(For a largerized view, click the 46th turkey from the left.)
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I’m fairly well known for being a vegan buzzkill on Thanksgiving but I can’t help it. I’ve long thought the arrogance of we humans believing that everything is here for us to use as haphazardly as our whims dictate, is embarrassing to our species. Biologically, humans don’t “need” to eat meat (unless we are starving in a place without plants, like the Arctic) we eat it because it tastes good. On top of that, our bodies aren’t constructed to process meat very well, which is why it gives us heart attacks, strokes, obesity, etc. You don’t see “true” meat eaters in the wild with these problems. So when you weigh tastes good against the suffering and misery of creatures that are more like us than not, it seems to me a glaring inequity.
If a person wishes to celebrate the good things in their life, as we traditionally do on Thanksgiving, it seems to me a more honest effort if that celebration is not derived from the suffering of others. I’m only explaining my own thought process and ethics here, I’m not judging the vast majority of Jazz Pickles who will eat turkey on Thanksgiving. If my words offend you, you may want to looker deeper into your own feelings about cruelty to animals. You may be surprised to find out how much cognitive dissonance is necessary to maintain your current lifestyle. Again, just my own thoughts.
The cartoon above in which turkeys attempt to avoid slaughter by disguising themselves as American Bald Eagles is specifically about how we revere certain species and abuse others as if they were inanimate objects. Eating a Bald Eagle is a crime in the U.S. but abuse of chickens and turkeys is protected by anti-terrorism laws by making it a felony to take pictures or videos inside factory farms. Yes, that’s true. Yes, it’s absurd. Dogs and cats are protected by law but virtually no other species. The lack of logic here confounds me.
PREBIZTORICALS: I’ve done a lot of turkey cartoons around this time of year but this cartoon from 2006 is my favorite. Not because it is the funniest––it certainly is not––but because it best expresses my feelings on the subject.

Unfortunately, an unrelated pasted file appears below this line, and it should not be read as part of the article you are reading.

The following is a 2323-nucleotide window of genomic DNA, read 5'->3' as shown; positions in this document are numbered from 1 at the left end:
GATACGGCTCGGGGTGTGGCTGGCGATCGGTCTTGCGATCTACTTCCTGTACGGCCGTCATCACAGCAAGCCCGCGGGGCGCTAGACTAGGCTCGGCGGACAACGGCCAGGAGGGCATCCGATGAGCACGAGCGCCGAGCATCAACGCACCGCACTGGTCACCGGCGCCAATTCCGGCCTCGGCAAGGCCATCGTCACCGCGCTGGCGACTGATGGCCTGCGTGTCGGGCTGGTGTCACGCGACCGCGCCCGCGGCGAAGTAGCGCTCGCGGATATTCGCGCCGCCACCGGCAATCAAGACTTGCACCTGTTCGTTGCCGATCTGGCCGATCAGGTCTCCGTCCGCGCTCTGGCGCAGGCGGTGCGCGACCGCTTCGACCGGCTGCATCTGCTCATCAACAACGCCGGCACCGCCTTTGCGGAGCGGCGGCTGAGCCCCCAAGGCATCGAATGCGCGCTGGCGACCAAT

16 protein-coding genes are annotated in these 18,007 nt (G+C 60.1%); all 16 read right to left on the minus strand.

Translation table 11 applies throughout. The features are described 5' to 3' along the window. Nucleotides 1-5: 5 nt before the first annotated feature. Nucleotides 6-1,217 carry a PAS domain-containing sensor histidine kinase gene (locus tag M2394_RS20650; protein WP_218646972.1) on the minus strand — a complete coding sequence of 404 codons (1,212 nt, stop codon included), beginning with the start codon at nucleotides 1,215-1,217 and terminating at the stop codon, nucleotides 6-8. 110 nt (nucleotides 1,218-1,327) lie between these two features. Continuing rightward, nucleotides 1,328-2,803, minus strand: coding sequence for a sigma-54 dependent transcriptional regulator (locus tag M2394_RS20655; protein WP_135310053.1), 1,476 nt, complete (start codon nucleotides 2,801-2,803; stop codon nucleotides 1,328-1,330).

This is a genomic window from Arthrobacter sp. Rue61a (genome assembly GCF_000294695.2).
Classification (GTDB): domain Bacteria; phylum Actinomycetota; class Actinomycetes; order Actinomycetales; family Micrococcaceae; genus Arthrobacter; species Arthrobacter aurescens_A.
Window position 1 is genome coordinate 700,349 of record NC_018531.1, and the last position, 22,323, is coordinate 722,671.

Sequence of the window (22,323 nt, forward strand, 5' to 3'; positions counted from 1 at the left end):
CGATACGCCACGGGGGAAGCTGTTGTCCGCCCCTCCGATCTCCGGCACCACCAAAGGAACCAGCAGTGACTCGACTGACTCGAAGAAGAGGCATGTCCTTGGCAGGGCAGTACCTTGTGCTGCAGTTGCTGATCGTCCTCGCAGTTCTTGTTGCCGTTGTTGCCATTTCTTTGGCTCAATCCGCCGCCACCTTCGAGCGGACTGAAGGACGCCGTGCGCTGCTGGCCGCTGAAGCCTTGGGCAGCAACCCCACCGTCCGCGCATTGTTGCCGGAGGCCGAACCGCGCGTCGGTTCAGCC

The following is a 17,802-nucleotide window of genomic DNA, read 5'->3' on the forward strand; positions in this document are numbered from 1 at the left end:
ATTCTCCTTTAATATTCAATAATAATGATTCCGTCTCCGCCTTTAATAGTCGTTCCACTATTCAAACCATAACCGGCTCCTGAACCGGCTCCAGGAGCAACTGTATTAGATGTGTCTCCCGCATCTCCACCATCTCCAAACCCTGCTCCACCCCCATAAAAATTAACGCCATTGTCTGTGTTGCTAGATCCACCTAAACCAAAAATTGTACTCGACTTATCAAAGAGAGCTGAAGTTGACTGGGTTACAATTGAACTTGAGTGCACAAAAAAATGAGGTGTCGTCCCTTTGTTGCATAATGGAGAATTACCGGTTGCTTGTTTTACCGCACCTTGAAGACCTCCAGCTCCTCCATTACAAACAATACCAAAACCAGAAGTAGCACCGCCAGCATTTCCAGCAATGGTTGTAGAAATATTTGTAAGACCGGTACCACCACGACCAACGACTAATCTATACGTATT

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A very quirky friend of mine who always has a few new oddball puns for me when we get together suggested this scenario. I thought it would make a good picture so I drew it up. Thanks, Edwin! My one fear, however, is that this cartoon would be a little difficult to decipher in the tiny, black-and-white format that most newspapers use. It’ll be interesting to see how many questions I get about it.
Edwin also suggested what the wedding night might look like but I can’t share that here because I’m trying to keep this blog family friendly. (Oops. Too late.)
By the way, for those of you not in North America who may be unfamiliar with this character, it’s the Jolly Green Giant‘s wedding. I see now that I neglected to include his giant, green slippers. Damn!
I’ve been hanging onto this idea for a few months because I really hate drawing big church scenes. The background and crowd is tedious to draw while not being large enough to offer any kind of interesting characters or details. It’s just busy work. See how lazy I am?
PREHISTARROS: As your brain may have already noticed, this cartoon from 1996 has nothing to do with the Jolly Green Giant. I came across it in my archives and thought it was fun so I figured I’d toss it in today. The character, Lee, was a friend of mine who passed away unexpectedly a few years back. We miss him. The squirrel is fictional.
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There are few things with the enduring humor of someone other than the Pope dressed like the Pope. It’s a simple equation, really: only one person is the world has the “right” to dress in this outfit and that person has claimed supremacy over all other living beings on the planet as the infallible, divine representative of GOD on earth. So to dress as the Pope not only works on the level that outdated, historical costumes work, but also in making a comment about the person’s arrogance or irreverence, or both. I know it is cliche and the shock value of it wore of ages ago, but I still get a kick out of it. Plus, miters (those phalic Pope hats) are fun to draw. On a side note, I am disappointed in myself (especially as a recovering Catholic) that I forgot to draw the streamers on the back of the hat. Here’s what they should have looked like, only blowing in the wind.
BYGONE BIZARRO: Oddly enough, just yesterday a Jazz Pickle asked me about an old cartoon of mine about the same subject. I was able to find it in my tornado-aftermath of an archive and so I can now bring it to you.